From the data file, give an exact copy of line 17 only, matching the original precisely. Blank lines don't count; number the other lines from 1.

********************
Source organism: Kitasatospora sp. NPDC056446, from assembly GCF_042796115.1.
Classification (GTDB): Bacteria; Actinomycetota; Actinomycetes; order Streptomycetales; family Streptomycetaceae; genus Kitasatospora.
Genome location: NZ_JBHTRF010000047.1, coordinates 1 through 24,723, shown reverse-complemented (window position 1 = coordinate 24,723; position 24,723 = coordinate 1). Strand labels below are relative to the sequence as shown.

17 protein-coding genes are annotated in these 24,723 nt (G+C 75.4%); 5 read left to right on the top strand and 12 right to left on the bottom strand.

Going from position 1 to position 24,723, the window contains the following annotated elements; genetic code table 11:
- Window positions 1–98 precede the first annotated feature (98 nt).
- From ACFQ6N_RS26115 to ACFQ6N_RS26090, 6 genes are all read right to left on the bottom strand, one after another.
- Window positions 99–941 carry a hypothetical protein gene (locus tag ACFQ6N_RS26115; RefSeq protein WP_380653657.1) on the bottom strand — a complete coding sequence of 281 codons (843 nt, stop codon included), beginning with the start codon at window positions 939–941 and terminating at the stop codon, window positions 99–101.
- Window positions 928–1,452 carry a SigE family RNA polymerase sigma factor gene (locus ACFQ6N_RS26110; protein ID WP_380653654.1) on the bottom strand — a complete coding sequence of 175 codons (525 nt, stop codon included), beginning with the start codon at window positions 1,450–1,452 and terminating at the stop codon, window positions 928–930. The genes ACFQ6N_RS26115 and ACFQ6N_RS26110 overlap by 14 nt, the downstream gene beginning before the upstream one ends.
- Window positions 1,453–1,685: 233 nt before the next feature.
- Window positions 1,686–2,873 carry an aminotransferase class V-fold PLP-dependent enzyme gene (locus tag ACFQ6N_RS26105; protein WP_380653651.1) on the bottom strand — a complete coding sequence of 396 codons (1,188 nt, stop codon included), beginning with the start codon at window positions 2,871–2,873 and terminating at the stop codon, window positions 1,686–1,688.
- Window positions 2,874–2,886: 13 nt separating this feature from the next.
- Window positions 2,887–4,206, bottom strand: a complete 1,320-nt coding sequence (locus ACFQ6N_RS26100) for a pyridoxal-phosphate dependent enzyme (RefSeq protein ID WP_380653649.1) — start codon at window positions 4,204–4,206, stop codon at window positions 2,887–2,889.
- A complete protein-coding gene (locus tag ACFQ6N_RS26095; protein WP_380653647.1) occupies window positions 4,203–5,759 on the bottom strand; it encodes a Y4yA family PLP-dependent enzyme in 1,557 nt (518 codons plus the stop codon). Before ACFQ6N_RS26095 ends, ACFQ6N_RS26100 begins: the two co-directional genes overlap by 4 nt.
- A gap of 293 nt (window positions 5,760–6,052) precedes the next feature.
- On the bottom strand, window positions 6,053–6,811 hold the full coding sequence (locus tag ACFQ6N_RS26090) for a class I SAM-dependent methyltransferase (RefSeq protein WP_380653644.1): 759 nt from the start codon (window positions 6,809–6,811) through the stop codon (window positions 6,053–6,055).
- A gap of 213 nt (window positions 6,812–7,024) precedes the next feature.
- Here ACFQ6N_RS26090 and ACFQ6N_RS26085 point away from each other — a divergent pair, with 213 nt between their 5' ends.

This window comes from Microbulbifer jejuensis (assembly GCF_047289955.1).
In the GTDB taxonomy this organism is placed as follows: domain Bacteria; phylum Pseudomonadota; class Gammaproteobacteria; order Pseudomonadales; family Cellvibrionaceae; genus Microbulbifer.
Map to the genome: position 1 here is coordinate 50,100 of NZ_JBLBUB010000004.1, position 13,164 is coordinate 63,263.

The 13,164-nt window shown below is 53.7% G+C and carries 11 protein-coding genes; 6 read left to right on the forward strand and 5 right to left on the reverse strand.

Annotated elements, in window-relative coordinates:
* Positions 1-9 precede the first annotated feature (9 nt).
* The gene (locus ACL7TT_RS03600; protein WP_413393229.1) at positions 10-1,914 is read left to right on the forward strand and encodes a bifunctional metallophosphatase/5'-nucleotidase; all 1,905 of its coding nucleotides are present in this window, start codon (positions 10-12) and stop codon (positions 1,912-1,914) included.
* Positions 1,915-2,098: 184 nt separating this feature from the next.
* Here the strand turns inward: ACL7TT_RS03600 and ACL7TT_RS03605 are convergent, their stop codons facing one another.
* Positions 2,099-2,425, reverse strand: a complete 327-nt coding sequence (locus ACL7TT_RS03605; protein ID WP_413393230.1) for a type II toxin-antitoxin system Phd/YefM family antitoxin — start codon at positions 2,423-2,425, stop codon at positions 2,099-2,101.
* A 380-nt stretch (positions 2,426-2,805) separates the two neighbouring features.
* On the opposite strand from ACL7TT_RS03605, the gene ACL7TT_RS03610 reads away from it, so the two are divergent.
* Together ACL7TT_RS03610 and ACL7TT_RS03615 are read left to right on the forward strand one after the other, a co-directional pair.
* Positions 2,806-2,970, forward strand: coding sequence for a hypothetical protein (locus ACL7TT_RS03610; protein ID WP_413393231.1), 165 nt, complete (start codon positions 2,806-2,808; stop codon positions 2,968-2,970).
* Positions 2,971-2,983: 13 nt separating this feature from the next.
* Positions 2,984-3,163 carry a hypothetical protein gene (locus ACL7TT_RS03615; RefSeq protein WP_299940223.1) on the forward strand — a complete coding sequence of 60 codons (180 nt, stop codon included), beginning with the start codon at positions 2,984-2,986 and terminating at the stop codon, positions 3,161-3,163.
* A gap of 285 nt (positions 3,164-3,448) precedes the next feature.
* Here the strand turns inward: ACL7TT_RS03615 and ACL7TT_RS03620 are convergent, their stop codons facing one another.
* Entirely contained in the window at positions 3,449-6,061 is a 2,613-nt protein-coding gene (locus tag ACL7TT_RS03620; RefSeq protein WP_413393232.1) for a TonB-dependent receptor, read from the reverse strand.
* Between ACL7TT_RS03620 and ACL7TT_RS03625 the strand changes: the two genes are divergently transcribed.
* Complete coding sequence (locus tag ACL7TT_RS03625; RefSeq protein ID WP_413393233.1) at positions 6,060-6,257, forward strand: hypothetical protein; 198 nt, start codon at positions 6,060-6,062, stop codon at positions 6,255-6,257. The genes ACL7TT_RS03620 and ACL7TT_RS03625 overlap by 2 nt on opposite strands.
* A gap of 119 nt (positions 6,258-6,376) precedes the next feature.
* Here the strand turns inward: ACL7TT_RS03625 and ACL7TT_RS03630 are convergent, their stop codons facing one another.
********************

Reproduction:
- A gap of 213 nt (window positions 6,812–7,024) precedes the next feature.